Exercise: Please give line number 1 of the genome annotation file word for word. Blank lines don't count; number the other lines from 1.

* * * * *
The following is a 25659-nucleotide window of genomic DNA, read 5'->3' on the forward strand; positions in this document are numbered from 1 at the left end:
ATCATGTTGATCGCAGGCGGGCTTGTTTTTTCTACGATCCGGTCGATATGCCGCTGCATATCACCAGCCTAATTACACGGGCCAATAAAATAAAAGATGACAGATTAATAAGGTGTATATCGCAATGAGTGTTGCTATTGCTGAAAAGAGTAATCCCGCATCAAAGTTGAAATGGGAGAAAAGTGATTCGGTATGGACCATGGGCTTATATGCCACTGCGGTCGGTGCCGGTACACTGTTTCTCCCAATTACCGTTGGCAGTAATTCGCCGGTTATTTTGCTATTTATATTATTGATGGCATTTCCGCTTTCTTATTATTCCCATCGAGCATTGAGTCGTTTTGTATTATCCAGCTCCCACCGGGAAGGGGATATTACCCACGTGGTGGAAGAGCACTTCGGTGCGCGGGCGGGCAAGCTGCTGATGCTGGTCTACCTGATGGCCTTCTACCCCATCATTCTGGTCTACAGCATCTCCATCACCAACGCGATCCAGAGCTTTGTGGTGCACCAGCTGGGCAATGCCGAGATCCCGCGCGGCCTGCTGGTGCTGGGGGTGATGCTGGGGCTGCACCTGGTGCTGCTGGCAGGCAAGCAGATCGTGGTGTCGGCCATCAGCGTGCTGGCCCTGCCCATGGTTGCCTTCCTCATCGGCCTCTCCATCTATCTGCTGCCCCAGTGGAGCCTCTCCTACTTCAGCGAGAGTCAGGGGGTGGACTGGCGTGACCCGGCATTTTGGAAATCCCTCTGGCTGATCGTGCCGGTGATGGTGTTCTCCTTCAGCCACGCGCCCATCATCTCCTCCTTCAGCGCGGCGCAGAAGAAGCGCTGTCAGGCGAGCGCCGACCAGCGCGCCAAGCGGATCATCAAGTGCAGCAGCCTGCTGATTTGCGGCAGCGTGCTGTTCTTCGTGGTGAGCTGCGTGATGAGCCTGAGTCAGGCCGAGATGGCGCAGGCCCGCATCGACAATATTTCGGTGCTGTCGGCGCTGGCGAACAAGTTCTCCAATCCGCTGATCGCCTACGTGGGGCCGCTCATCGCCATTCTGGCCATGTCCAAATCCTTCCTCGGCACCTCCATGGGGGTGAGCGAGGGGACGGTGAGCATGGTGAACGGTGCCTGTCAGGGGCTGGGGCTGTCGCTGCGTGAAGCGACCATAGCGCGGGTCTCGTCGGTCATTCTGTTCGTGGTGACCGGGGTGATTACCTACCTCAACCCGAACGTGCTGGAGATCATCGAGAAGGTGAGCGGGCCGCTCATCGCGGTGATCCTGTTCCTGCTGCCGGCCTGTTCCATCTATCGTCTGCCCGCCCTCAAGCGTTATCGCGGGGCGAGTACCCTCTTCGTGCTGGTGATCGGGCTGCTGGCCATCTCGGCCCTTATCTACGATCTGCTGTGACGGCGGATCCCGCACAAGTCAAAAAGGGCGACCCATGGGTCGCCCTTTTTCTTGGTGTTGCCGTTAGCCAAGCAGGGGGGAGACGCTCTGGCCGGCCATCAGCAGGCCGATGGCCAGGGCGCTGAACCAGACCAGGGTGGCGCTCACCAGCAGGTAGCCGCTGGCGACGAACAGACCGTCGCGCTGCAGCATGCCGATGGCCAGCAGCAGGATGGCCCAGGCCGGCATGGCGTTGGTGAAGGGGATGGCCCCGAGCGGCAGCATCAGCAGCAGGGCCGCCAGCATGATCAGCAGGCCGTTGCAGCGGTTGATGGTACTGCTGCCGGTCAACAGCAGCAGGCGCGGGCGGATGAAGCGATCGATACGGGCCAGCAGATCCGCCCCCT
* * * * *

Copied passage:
The following is a 25659-nucleotide window of genomic DNA, read 5'->3' on the forward strand; positions in this document are numbered from 1 at the left end: